Researchers in New York placed pig hearts in two brain-dead people in June† This means that science is one step closer to the possibility of saving human lives with animal organs in the future, the news agency writes AP† The transplants came on the heels of a historic attempt earlier this year to keep a dying man alive in Maryland.†
The doctors of the medical team themselves removed hearts from genetically modified pigs, put them on ice and brought them back to New York, to NYU Langone Health Academic Medical Center. There they used new methods to detect animal viruses before placing the heart in the chest of the deceased.
Hearts were placed in the body of a Vietnam warrior with a long history of heart disease and the body of a woman who benefited from a transplant earlier in her life. After three days of more intense testing than a living patient could tolerate, doctors switched off the ventilators.
Scientists have tested that it is important to rehearse the deceased. “We learned a lot from the first that the second one is much better,” said surgeon Nader Moazami, who led the surgeries at NYU Langone Health. “You stand there in awe,” said most of me, when the pig’s heart begins to beat in the human body.
Animal organs are genetically modified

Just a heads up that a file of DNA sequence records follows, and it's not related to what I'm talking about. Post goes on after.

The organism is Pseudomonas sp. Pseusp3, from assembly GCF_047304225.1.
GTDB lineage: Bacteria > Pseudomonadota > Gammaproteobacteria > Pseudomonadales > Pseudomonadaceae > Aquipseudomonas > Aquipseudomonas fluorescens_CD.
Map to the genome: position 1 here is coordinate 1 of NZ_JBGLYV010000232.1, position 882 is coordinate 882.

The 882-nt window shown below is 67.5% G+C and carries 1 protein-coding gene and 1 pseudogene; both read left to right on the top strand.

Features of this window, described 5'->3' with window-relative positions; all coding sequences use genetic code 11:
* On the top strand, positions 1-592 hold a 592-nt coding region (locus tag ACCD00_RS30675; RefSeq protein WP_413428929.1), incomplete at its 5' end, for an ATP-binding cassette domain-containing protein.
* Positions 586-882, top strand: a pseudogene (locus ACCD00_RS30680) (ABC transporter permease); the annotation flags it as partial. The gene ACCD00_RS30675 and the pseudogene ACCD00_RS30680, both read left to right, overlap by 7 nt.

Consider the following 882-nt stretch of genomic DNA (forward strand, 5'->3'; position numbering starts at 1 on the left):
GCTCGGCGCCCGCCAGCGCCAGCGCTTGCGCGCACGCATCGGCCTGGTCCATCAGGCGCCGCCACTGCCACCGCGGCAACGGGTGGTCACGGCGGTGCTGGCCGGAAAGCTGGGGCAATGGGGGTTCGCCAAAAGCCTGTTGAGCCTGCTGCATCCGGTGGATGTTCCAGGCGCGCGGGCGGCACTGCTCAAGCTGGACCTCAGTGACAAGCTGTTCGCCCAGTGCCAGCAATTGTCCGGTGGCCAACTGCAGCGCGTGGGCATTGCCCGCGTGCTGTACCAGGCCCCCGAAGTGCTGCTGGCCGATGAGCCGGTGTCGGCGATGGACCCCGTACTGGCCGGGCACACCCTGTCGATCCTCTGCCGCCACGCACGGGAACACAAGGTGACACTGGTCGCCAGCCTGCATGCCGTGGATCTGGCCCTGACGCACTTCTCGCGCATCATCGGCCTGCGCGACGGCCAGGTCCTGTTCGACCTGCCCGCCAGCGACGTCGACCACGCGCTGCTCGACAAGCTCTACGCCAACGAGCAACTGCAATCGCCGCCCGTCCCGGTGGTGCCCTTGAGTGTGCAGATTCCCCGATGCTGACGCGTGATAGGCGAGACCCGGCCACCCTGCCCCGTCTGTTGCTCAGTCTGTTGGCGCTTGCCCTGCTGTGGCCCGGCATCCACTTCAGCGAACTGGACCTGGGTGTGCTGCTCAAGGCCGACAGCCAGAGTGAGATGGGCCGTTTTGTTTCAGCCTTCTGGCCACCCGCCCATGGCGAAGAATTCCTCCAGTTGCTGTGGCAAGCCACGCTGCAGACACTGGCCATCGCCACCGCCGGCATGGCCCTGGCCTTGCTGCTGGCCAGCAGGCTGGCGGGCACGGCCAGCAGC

Doctors and researchers have been trying to transfer organs from animals to humans for decades. These attempts were never successful because the human immune system rejected the foreign tissue almost immediately. Now pigs are genetically modified so that their organs are more like those of humans. As a result, there is increasing hope that pig organs will be able to compensate for the shortage of donor organs in the future.
In January, doctors at the University of Maryland Medical Center transplanted a pig’s heart into a dying 57-year-old man. David Bennett survived for two months, proof that pig organ transplantation is an option. The animal virus was not detected in the heart in the first tests. According to the scientists, it is not yet known whether Bennett died from the effects of the virus, or from heart failure.
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